Jacey’s research interests are largely motivated by the desire to understand how anthropogenic activities impact marine ecosystems. Her research will focus on the physiological mechanisms that affect performance and behavior in marine organisms and their capacity for acclimatization and adaptation. She plans to use a combination of laboratory and field-based experiments to predict the success of ecologically important marine organisms in a rapidly changing environment.
email: jacey.vanwert “at” lifesci.ucsb.edu
Co-advised by Jenny Dugan (UCSB)
Jessica is interested in coastal marine ecology, particularly in the drivers of community structure and species distribution of surf zone fish. She investigates the trophic linkages between sandy beaches and adjacent fish populations, and how this connectivity and other environmental factors affect community and population dynamics of nearshore ecosystems. She is also interested in ecological shifts in response to environmental change, and is motivated to further our understanding of key species with regard to marine resource conservation and management.
email: jessicamadden “at” ucsb.edu
Madison is interested in the physiological mechanisms that allow intertidal organisms to respond to rapid changes in their environment. Her current project is focused on investigating how differing diet availabilities (single item vs a broad diet) and varying temperature regimes (static vs fluctuating temperatures) impact the cardiac thermal tolerance of the California killifish (Fundulus parvipinnis). Looking specifically at organ function (in this case the heart!) allows us to better understand the capacity organisms have for overall function and performance.
email: madisonheard “at” ucsb.edu
Kate is studying how brain parasites in killifish could impact their thermal tolerance.
Eileen is conducting a senior honors thesis investigating how diet impacts cold tolerance in opaleye.
Madeleine is assisting with several projects in the lab, such as the impact of diet quality on performance in opaleye.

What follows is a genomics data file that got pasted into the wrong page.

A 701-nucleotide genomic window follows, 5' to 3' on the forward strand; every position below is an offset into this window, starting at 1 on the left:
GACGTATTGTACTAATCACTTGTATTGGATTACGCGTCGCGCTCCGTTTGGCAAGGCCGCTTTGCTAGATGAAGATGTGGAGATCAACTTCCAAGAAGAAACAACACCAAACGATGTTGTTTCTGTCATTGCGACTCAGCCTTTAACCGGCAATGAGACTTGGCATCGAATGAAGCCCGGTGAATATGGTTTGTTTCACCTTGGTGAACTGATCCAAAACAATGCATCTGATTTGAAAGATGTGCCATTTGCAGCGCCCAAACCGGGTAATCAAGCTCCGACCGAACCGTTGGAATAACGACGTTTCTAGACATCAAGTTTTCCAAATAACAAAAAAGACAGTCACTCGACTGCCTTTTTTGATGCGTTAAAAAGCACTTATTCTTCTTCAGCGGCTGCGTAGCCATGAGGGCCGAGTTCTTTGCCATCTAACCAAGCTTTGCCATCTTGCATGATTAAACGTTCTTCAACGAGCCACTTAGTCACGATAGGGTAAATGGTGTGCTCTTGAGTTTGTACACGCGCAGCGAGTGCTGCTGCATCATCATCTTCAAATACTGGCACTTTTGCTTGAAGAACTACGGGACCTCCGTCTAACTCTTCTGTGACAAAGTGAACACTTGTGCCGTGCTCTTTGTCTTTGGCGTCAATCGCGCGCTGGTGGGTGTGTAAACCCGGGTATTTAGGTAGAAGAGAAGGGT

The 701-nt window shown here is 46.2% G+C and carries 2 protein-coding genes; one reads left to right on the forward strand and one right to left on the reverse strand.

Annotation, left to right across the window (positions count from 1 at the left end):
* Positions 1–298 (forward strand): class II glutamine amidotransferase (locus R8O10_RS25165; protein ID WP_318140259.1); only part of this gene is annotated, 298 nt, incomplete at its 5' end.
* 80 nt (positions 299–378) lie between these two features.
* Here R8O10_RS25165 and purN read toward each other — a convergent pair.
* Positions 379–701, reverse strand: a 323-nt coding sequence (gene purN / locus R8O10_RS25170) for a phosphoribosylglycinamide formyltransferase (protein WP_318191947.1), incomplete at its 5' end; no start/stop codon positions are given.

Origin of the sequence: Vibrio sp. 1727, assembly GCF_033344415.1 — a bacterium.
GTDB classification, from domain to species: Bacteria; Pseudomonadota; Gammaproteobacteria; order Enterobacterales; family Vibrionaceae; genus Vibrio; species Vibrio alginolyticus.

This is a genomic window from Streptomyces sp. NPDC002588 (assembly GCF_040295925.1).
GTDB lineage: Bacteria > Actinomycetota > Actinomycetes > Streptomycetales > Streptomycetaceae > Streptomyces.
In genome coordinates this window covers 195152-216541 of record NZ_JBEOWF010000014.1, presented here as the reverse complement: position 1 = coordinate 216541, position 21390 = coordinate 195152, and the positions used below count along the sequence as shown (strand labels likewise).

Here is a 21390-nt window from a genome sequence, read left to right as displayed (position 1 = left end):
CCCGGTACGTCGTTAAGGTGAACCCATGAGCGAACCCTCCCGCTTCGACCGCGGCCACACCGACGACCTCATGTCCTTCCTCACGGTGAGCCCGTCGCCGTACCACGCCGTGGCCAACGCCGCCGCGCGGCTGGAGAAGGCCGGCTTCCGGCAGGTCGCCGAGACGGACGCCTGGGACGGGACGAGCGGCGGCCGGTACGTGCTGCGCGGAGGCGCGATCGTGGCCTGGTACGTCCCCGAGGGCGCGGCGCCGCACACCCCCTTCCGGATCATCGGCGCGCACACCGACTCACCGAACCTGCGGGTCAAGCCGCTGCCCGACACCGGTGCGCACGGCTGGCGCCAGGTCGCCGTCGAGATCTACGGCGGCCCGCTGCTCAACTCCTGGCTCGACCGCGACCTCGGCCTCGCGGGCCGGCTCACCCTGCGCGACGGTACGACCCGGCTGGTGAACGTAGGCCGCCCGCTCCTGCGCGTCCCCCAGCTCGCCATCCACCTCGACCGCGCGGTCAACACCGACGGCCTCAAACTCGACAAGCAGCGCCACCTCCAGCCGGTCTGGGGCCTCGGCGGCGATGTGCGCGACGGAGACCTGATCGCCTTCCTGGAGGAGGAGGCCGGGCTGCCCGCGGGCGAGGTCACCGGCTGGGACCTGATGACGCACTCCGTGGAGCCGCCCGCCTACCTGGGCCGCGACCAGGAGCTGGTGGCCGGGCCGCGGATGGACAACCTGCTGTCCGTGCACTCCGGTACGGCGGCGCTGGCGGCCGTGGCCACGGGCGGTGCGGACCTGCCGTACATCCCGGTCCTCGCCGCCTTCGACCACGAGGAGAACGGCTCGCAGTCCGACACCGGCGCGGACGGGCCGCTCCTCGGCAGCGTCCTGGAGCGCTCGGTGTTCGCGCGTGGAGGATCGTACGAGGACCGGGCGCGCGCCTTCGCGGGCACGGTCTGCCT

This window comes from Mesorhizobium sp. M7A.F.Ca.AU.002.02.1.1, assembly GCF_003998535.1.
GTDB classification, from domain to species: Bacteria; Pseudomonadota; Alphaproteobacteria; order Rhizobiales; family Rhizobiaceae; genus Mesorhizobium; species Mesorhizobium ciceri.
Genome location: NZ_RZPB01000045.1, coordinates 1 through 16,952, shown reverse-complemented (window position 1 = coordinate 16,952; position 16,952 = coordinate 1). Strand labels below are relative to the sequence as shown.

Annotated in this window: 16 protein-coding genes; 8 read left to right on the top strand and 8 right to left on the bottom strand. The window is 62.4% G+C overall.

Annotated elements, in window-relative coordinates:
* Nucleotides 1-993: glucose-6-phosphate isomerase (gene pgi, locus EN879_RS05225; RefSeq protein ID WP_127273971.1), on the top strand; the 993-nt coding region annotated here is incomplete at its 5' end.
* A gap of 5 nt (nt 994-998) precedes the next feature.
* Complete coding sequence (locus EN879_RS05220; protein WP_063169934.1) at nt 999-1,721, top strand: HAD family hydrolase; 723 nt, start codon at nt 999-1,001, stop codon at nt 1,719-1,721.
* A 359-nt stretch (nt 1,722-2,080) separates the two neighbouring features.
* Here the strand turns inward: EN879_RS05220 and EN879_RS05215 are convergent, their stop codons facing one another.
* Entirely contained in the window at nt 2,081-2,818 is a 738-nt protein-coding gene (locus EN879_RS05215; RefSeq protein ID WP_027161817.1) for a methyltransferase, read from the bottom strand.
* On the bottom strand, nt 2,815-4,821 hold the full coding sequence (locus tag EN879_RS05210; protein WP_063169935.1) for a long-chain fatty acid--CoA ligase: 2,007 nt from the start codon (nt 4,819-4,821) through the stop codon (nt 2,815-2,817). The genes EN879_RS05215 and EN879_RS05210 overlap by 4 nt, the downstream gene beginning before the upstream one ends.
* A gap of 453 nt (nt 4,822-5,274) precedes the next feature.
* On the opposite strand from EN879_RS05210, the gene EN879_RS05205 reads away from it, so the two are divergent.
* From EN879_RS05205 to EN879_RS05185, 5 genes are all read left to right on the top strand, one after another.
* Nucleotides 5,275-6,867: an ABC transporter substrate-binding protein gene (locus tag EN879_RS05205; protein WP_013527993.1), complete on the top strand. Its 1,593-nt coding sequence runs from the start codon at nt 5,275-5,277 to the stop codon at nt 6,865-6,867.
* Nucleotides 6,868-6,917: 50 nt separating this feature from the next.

Gail Schwieterman 2020-2022
Current position: Assistant Professor at University of Maine
Alex Little 2016-2019
Current position: Assistant Professor at McMaster University
Krista Kraskura 2017-2022
Thesis title: Causes and consequences of body size-specific vulnerability to warming in fishes.
James Leo Loving Lichtenstein 2020
Thesis title: Animal personality shapes the outcome of species interactions and thereby the structure of ecosystems.
Noa Mayer (University of British Columbia, co-advised by Scott Hinch) 2021-2022
Thesis title: Thermal tolerance of Pacific salmon (Oncorhynchus spp.) Methodological and inherent variability in upper thermal tolerance limits and their use in assessing vulnerability to climate change.
Clay Steell (Carleton University, co-advised by Steven J. Cooke) 2016-2018
Thesis title: An appetite for invasion: invasive lionfish have lower costs of digestion at high temperatures and a feeding physiology that may drive their impact.
Tanya Prystay (Carleton University, co-advised by Steven J. Cooke) 2016-2018
Thesis title: Exploring the relationship between physiological performance and reproductive investment in wild fish using heart rate biologgers.
Melissa Dick (Carleton University, co-advised by Steven J. Cooke) 2014-2016
Thesis title: The physiological, behavioural, and survival consequences of two radio transmitter attachment techniques on migrating adult sockeye salmon.